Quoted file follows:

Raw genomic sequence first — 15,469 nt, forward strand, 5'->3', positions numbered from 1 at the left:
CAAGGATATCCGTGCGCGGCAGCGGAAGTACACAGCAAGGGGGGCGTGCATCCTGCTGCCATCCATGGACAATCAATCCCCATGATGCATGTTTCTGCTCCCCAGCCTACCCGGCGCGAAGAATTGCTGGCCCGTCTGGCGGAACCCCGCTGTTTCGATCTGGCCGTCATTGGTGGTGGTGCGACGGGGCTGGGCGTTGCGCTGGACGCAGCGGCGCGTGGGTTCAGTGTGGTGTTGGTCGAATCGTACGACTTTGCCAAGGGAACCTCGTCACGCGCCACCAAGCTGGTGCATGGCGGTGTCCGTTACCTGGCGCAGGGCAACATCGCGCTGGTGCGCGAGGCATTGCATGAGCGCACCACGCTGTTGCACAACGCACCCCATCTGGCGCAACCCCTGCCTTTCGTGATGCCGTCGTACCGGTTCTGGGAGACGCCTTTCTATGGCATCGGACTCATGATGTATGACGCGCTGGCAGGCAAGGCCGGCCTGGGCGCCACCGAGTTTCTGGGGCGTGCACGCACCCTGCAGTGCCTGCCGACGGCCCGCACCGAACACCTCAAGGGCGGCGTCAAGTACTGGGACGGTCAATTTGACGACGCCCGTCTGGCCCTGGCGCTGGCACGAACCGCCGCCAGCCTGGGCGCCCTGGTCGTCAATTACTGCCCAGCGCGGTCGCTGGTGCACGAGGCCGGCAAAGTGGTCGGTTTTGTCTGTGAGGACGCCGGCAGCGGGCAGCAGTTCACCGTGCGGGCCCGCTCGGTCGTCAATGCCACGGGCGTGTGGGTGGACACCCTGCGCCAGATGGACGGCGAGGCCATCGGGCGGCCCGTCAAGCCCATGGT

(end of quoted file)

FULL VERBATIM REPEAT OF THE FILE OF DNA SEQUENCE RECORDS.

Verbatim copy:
Raw genomic sequence first — 15,469 nt, forward strand, 5'->3', positions numbered from 1 at the left:
CAAGGATATCCGTGCGCGGCAGCGGAAGTACACAGCAAGGGGGGCGTGCATCCTGCTGCCATCCATGGACAATCAATCCCCATGATGCATGTTTCTGCTCCCCAGCCTACCCGGCGCGAAGAATTGCTGGCCCGTCTGGCGGAACCCCGCTGTTTCGATCTGGCCGTCATTGGTGGTGGTGCGACGGGGCTGGGCGTTGCGCTGGACGCAGCGGCGCGTGGGTTCAGTGTGGTGTTGGTCGAATCGTACGACTTTGCCAAGGGAACCTCGTCACGCGCCACCAAGCTGGTGCATGGCGGTGTCCGTTACCTGGCGCAGGGCAACATCGCGCTGGTGCGCGAGGCATTGCATGAGCGCACCACGCTGTTGCACAACGCACCCCATCTGGCGCAACCCCTGCCTTTCGTGATGCCGTCGTACCGGTTCTGGGAGACGCCTTTCTATGGCATCGGACTCATGATGTATGACGCGCTGGCAGGCAAGGCCGGCCTGGGCGCCACCGAGTTTCTGGGGCGTGCACGCACCCTGCAGTGCCTGCCGACGGCCCGCACCGAACACCTCAAGGGCGGCGTCAAGTACTGGGACGGTCAATTTGACGACGCCCGTCTGGCCCTGGCGCTGGCACGAACCGCCGCCAGCCTGGGCGCCCTGGTCGTCAATTACTGCCCAGCGCGGTCGCTGGTGCACGAGGCCGGCAAAGTGGTCGGTTTTGTCTGTGAGGACGCCGGCAGCGGGCAGCAGTTCACCGTGCGGGCCCGCTCGGTCGTCAATGCCACGGGCGTGTGGGTGGACACCCTGCGCCAGATGGACGGCGAGGCCATCGGGCGGCCCGTCAAGCCCATGGT